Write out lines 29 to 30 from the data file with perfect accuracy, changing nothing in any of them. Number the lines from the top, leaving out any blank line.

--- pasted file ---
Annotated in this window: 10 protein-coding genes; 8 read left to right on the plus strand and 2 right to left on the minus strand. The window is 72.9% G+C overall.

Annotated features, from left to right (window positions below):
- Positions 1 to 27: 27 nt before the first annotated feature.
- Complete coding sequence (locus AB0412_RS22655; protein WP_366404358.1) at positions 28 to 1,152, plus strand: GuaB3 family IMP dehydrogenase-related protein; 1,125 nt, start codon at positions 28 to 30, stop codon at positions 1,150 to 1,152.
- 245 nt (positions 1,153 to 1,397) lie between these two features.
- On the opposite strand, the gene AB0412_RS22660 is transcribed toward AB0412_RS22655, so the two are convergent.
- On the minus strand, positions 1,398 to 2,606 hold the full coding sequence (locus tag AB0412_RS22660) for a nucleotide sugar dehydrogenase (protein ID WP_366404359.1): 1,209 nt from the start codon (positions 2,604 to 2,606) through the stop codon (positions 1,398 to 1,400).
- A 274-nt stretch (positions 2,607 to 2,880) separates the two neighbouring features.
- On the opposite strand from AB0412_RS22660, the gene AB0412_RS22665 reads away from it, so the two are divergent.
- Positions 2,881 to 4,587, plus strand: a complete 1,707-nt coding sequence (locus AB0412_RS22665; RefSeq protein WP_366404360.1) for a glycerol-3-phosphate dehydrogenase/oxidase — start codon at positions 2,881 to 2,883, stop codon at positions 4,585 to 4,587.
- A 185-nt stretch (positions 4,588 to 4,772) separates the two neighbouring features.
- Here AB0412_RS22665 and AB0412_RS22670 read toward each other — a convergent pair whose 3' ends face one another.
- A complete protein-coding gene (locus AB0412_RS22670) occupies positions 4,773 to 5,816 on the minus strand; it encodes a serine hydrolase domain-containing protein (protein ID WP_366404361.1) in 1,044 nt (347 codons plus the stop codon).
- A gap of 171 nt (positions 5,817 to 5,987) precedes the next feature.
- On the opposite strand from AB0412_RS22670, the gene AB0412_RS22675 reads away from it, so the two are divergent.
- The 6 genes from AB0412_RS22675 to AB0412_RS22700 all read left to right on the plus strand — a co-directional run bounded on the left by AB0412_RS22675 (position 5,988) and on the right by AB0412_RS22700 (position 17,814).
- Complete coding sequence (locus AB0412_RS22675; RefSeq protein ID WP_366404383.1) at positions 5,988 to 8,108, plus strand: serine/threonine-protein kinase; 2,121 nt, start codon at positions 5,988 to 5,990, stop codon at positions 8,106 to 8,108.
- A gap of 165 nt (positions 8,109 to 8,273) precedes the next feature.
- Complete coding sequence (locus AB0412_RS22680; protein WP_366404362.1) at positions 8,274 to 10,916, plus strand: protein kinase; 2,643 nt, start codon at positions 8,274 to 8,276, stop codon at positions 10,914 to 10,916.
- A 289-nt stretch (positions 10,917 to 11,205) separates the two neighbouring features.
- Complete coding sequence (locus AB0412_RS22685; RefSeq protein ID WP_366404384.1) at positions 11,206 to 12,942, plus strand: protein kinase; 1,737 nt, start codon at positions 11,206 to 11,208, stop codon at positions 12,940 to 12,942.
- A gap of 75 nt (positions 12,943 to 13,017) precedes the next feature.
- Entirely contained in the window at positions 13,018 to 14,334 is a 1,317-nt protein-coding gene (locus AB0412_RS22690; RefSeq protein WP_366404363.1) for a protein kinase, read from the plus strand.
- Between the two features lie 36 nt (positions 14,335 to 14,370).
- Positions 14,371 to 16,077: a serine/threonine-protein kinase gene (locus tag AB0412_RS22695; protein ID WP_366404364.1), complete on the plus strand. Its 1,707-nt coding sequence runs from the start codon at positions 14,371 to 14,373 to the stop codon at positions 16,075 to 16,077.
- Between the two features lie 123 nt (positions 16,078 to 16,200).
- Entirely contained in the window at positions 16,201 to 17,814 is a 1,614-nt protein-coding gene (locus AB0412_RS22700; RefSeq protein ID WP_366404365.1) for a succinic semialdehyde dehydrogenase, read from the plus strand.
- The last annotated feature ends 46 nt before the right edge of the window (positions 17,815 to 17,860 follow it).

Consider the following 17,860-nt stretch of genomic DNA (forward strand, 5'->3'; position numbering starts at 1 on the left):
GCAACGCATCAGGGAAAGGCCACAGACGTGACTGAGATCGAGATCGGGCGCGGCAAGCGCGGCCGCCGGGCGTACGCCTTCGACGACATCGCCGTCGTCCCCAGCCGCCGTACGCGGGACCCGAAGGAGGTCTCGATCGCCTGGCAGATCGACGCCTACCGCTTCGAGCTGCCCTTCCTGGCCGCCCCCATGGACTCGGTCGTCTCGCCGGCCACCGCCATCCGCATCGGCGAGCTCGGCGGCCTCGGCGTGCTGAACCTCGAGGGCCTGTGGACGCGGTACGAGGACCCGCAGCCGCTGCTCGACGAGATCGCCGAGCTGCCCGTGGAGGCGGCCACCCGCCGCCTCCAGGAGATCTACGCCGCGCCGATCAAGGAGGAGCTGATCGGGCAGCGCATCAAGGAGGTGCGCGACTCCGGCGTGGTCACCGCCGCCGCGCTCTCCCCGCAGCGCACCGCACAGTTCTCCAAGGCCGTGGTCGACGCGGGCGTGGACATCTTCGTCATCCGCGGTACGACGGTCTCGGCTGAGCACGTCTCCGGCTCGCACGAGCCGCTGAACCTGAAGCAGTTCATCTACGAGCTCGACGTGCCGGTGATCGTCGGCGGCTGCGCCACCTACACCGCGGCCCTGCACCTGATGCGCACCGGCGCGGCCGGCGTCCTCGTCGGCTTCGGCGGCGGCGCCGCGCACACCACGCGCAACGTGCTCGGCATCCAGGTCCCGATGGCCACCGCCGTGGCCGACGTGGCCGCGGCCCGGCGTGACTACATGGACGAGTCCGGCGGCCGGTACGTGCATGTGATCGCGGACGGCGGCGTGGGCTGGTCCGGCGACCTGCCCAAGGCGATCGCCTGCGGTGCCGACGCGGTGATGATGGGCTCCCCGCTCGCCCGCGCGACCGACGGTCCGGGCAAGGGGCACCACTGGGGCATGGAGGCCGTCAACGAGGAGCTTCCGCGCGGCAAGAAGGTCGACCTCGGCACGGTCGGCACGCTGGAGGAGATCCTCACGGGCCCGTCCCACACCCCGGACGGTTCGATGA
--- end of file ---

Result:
Consider the following 17,860-nt stretch of genomic DNA (forward strand, 5'->3'; position numbering starts at 1 on the left):
GCAACGCATCAGGGAAAGGCCACAGACGTGACTGAGATCGAGATCGGGCGCGGCAAGCGCGGCCGCCGGGCGTACGCCTTCGACGACATCGCCGTCGTCCCCAGCCGCCGTACGCGGGACCCGAAGGAGGTCTCGATCGCCTGGCAGATCGACGCCTACCGCTTCGAGCTGCCCTTCCTGGCCGCCCCCATGGACTCGGTCGTCTCGCCGGCCACCGCCATCCGCATCGGCGAGCTCGGCGGCCTCGGCGTGCTGAACCTCGAGGGCCTGTGGACGCGGTACGAGGACCCGCAGCCGCTGCTCGACGAGATCGCCGAGCTGCCCGTGGAGGCGGCCACCCGCCGCCTCCAGGAGATCTACGCCGCGCCGATCAAGGAGGAGCTGATCGGGCAGCGCATCAAGGAGGTGCGCGACTCCGGCGTGGTCACCGCCGCCGCGCTCTCCCCGCAGCGCACCGCACAGTTCTCCAAGGCCGTGGTCGACGCGGGCGTGGACATCTTCGTCATCCGCGGTACGACGGTCTCGGCTGAGCACGTCTCCGGCTCGCACGAGCCGCTGAACCTGAAGCAGTTCATCTACGAGCTCGACGTGCCGGTGATCGTCGGCGGCTGCGCCACCTACACCGCGGCCCTGCACCTGATGCGCACCGGCGCGGCCGGCGTCCTCGTCGGCTTCGGCGGCGGCGCCGCGCACACCACGCGCAACGTGCTCGGCATCCAGGTCCCGATGGCCACCGCCGTGGCCGACGTGGCCGCGGCCCGGCGTGACTACATGGACGAGTCCGGCGGCCGGTACGTGCATGTGATCGCGGACGGCGGCGTGGGCTGGTCCGGCGACCTGCCCAAGGCGATCGCCTGCGGTGCCGACGCGGTGATGATGGGCTCCCCGCTCGCCCGCGCGACCGACGGTCCGGGCAAGGGGCACCACTGGGGCATGGAGGCCGTCAACGAGGAGCTTCCGCGCGGCAAGAAGGTCGACCTCGGCACGGTCGGCACGCTGGAGGAGATCCTCACGGGCCCGTCCCACACCCCGGACGGTTCGATGA